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The Downside Of Keeping Interest Rates So Low For So Long

Traders work on the floor of the New York Stock Exchange in March. Investors have been waiting to see whether the Federal Reserve will raise interest rates for the first time since 2006.
Spencer Platt
Getty Images
Traders work on the floor of the New York Stock Exchange in March. Investors have been waiting to see whether the Federal Reserve will raise interest rates for the first time since 2006.

The last time the Federal Reserve raised interest rates, it was summer of 2006 — back when Shakira was topping the music charts, Barry Bonds was breaking home run records and the housing bubble was still inflating.

That's quite a while ago.

In fact, the Fed has been depressing interest rates for so long that, in their adult lifetimes, millennials have never seen anything other than cheap loans for homes and cars.

That could change this week if the Fed were to end its two-day meeting Thursday by announcing a rate increase. The change, should it happen, could jar borrowers who have come to expect historically low, stable interest rates.

Many economists say such a change would be a mistake. They fear higher rates would discourage big-ticket purchases and business expansions. And those bad things would happen for no good reason, according to the argument that goes like this:

Historically, Fed policymakers raise rates only when economic growth is accelerating so quickly that demand is starting to outstrip supply, causing prices and wages to inflate.

But over the past 12 months, consumer price inflation has been running at just 0.2 percent, far lower than the historic norm of 3.2 percent a year.

"There is no inflation on the horizon," Jerry Jasinowski, an economist and past president of the National Association of Manufacturers, stated in an analysis. "The big challenge facing the U.S., and indeed the world, is not inflation but weak demand" for goods and services, thanks in large part to China's slowdown, he wrote.

Jasinowski said that in today's low-inflation, low-demand environment, "there is no compelling need for the Fed to raise interest rates. Indeed, it would do considerable damage to no viable purpose."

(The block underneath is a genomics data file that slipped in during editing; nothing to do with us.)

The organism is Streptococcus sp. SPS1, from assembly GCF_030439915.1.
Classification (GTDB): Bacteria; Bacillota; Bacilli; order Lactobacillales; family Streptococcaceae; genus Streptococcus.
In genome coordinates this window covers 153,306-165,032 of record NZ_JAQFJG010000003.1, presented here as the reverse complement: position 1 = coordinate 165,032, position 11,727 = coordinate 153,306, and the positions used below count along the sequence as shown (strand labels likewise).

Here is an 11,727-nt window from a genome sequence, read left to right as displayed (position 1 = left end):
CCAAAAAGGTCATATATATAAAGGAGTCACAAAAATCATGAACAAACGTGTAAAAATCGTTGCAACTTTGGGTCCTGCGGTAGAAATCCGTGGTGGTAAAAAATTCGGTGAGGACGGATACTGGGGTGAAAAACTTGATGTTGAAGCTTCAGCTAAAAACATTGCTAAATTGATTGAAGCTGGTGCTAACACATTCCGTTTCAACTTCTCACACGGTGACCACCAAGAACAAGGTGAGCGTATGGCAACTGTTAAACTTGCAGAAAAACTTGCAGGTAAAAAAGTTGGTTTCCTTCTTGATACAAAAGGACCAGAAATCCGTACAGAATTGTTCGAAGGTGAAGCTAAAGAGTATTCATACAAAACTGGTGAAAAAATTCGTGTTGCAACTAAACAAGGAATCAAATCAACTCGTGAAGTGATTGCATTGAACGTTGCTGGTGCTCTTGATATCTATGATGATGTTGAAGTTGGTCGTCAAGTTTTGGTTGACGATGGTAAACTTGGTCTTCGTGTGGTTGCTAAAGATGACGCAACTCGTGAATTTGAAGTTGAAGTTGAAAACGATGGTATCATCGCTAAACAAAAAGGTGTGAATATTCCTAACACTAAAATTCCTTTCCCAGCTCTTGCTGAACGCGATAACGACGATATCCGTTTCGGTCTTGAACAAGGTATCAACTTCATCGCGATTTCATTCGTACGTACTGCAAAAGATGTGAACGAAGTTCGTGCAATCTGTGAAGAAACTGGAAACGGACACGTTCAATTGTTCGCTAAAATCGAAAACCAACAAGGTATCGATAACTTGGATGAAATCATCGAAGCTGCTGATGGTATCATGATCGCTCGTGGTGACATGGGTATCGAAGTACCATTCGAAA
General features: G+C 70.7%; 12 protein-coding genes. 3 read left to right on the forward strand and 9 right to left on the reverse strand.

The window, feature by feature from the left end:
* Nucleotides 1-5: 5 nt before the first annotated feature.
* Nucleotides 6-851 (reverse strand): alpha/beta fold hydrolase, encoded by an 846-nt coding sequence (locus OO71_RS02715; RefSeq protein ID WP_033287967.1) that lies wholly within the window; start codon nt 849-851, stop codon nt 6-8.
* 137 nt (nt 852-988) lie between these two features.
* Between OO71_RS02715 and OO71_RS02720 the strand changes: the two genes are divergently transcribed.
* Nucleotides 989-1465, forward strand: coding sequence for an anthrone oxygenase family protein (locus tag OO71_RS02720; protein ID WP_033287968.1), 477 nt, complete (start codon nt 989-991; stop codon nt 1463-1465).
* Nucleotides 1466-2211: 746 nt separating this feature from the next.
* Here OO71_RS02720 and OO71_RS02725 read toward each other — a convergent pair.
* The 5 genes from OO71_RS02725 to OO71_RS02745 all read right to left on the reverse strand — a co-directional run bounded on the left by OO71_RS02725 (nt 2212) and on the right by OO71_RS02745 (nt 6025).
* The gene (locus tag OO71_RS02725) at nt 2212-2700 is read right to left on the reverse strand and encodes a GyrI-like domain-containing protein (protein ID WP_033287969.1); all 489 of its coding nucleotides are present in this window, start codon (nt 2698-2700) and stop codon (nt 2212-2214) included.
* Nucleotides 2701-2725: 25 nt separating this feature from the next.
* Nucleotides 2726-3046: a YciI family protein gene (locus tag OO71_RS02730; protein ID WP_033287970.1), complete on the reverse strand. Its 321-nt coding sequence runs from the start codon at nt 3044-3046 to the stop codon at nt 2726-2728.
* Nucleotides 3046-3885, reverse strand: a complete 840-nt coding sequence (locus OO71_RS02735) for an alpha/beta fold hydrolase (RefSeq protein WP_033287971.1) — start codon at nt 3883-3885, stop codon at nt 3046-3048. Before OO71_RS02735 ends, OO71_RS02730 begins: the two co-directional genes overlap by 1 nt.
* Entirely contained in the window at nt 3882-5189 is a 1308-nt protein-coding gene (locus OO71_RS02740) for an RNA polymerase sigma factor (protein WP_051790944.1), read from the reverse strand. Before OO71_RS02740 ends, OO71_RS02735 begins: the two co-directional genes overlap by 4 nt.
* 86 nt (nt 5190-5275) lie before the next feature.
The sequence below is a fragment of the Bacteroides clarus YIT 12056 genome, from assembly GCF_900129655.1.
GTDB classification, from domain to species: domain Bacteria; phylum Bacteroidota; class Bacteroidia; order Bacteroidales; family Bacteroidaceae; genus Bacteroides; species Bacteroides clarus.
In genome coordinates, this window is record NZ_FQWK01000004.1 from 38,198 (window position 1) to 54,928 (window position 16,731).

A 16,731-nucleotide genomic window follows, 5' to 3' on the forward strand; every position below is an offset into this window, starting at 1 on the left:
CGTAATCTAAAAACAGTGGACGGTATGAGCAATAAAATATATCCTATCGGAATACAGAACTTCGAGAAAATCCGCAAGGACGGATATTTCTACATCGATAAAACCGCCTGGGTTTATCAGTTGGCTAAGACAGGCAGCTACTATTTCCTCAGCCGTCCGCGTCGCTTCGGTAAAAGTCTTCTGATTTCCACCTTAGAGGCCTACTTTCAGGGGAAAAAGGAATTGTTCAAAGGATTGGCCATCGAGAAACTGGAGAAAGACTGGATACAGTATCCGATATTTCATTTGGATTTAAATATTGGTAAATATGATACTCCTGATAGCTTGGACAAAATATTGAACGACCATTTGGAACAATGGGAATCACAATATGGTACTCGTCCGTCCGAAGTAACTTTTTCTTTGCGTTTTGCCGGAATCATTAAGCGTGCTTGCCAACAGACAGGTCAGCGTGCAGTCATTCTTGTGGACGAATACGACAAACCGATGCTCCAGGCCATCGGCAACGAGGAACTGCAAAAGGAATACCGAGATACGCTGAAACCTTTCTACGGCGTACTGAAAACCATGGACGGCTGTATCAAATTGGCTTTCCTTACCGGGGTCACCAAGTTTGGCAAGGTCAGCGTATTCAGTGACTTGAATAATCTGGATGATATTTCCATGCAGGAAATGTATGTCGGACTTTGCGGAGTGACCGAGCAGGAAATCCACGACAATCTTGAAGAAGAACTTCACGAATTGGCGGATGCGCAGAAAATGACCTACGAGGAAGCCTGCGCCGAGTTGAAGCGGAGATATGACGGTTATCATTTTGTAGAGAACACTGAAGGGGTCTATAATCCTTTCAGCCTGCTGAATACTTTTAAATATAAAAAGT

But others disagree. "Keeping interest rates low for prolonged periods of time imposes distortions on the economy," Peter Morici, an economist at the University of Maryland, said in his analysis. And after so many years of growth, Americans "no longer need support from rock bottom interest rates."

So the two sides are squaring off this week, each making its case to the Fed policymakers. Perhaps to most Americans, the argument in favor of low rates is obvious and compelling: It's really helpful to get a cheap car loan and a more affordable mortgage. Why mess that up?

The argument in favor of raising rates is more complicated and nuanced. So to help you understand this side of the debate, here are reasons many economists cite to support a Fed rate increase at this time:

The Fed Needs To Reload. When the economy is in trouble, having the nation's central bank cut rates can help. That's exactly what the Fed did starting in 2007. It cut and cut until the federal funds rate was near zero in December 2008. But if rates already are as low as possible, then the Fed doesn't have that weapon available to fight off a recession. So it must raise rates during better times — just to prepare for future hard times.

Savers Need A Raise. Super low rates may help borrowers, but they hurt the people who have deposited money in banks, and who need to earn interest payments. The low rates have had a devastating impact on the incomes of many retirees. And they have hurt the big pension plans that can't earn much from safe investments.

Assets Prices Need To Cool Off. Because pension plans and other savings plans can't earn much interest, they have been going out in search of higher income, which means moving into riskier assets. So instead of depositing money in banks and patiently investing in safer, lower-growth areas, they have been shifting cash to riskier, higher-growth investments. But many of those assets have been getting overpriced and volatile.

Bad Investments Create Excess Supplies. We're already seeing problems with distortions caused by too-cheap loans. For example, companies borrowed lots of money to expand more quickly. They were hoping that by planting, drilling and mining more, they would reap big profits. But then China's economy cooled, and now many commodity companies are crashing because the world is awash in oil, coal, wheat and so on.

Low Mortgages Lead To Housing Bubbles. Many hot markets, such as Manhattan and Silicon Valley, have seen housing prices shoot to levels so high they may be giving rise to a new bubble.

The Fed's policymakers will be meeting on Wednesday and Thursday, weighing whether to begin the process of slowly, systematically pushing rates back up to more normal levels. Analysts generally are saying the odds of a hike are declining because inflation is so subdued.

In any case, Fed watchers will rush to Twitter to spread news about the decision. The last time the Fed raised rates, they did not do that.

The last hike was in June 2006. The first time you could tweet was July 2006.

Copyright 2021 NPR. To see more, visit

Marilyn Geewax is a contributor to NPR.
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